Putting a Face to OCTA on YouTube
The OCTA team also developed a YouTube segment called “Transportation in 2” using an inexpensive Flip video camera. OCTA has been able to capture major events on camera, including its new CEO Will Kempton’s first ride on an OCTA bus and the groundbreaking ceremony of a new lane on the SR-91.

OCTA’s communications team also captured Gov. Arnold Scharzenegger, Anaheim Mayor Curt Pringle and other Southern California officials in a news conference to announce a $4.7 billion application to fund high-speed rail in California. The Anaheim-to-Los Angeles section of high-speed rail is anticipated to be America’s first segment with an iconic transportation gateway called ARTIC, or the Anaheim Regional Transportation Intermodal Center.

“Creating these videos is quick, easy and extremely cost-effective,” says Sarah Swensson, who anchors the videos. “The style of the video is not slick or overproduced — it’s authentic — which matches the tone of the current economic climate. It has more than 6,000 views and public feedback is really supportive with people sharing with us all the time their appreciation of OCTA doing more with less.”

OCTA is not the only transit system jumping on YouTube. The Florida Public Transportation Association is planning a statewide contest. It is encouraging Floridians to post their positive and funny experiences using Florida public transit, and hopes to harvest clips and stories that the individual transit agencies can use.

Houston Metro is growing its YouTube channel and recently posted a parody of a Bob Dylan video that features the benefits of transit. DART in Dallas has a YouTube channel featuring interviews with a variety of staff and riders.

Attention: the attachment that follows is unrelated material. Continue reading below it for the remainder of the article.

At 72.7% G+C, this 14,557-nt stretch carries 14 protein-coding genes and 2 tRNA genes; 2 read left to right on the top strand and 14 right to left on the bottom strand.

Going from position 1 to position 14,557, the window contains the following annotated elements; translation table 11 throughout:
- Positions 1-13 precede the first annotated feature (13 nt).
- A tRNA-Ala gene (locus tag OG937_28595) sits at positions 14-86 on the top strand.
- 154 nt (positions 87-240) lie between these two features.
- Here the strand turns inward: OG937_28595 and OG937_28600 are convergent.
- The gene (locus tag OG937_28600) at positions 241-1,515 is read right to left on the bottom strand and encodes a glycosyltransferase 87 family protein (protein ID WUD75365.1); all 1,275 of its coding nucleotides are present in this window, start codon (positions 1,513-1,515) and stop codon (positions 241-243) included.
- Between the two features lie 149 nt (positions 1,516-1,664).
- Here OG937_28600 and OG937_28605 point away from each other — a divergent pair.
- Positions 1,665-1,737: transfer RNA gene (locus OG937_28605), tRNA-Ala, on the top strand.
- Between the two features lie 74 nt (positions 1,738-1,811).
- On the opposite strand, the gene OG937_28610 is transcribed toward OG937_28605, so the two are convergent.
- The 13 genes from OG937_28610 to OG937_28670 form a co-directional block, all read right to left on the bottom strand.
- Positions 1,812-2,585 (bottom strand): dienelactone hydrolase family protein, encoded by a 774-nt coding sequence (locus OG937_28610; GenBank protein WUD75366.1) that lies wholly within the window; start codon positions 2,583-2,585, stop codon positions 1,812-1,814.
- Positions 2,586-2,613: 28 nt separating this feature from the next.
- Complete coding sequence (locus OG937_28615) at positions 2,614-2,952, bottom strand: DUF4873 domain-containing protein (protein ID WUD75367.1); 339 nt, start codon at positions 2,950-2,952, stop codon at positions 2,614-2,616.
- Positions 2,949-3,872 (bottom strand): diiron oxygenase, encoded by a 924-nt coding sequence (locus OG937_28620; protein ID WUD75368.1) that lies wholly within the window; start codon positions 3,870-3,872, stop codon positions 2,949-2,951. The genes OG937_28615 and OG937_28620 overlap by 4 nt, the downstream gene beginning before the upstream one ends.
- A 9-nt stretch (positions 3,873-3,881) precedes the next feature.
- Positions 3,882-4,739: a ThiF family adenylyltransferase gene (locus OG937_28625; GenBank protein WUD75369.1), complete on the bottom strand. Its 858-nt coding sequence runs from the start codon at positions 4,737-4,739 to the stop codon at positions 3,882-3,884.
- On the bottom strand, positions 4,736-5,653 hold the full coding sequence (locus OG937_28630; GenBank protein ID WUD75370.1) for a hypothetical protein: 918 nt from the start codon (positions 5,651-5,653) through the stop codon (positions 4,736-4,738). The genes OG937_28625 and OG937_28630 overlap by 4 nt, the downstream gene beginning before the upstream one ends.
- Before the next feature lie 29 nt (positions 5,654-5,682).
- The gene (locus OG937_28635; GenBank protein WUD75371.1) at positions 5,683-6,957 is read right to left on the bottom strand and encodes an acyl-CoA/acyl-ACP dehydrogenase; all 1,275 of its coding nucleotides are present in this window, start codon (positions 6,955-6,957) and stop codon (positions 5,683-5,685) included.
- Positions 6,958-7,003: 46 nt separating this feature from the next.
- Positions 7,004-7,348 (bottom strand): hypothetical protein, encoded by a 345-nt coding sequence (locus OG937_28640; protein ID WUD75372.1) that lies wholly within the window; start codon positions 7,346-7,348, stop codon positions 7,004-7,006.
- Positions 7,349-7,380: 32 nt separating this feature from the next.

The nature of social media is that it is a two-way street. It’s built to be interactive, unlike more traditional Web sites that simply post route maps and news releases. Web sites integrated with social media are often called Web 2.0.

Web technology incorporating geographic positioning systems (GPS) technology can change the nature of what it means to wait for the bus. Many systems are posting “bus tracking” on the Web, as is the case with the Gainesville Florida Regional Transit System. Visitors to its Web site can watch the progress of every bus in the system online, live. “Gator Locator is a partnership between RTS and the University of Florida which allows UF and our other riders to see the GPS location of the equipped buses at any given time,” say Jesus Gomez, RTS transit director. “The implementation of the system has decreased the number of calls to our customer service center as people can check the bus position from their mobile phone, computer or through our Web site.  We have gotten many compliments from our riders and have seen more than 5 million hits to the Gator Locator page in the last year.”

Dan Johnson-Weinberger, a transit lobbyist and advocacy consultant, says, “Transit leaders need to start thinking about sales, not just service. Social media forces someone at the agency to think like a salesperson, because they will be in touch with riders and potential riders directly.”

He states that another benefit is that it is easier to organize a constituency of voters who support more transit investment if the agency is constantly growing their base of riders who voluntarily associate through social media. He encourages systems to build their bases using social media. “When it’s time to go for a referendum or to the legislature, those connected riders and supporters will be some of the most important volunteer advocates for the cause.”

Social media is another valuable tool available to help agencies communicate with their stakeholders. As Doug Holcomb of Bridgeport Transit says, “It is understood that not everyone has a Facebook page but the GBT believes the use of social networks, like Web pages, will rapidly become more common place and the agency’s fan base will grow. We intend to increase its use and will be considering the use of other social networks and what they can do for our riders.”

Denis and Mark Eirikis work for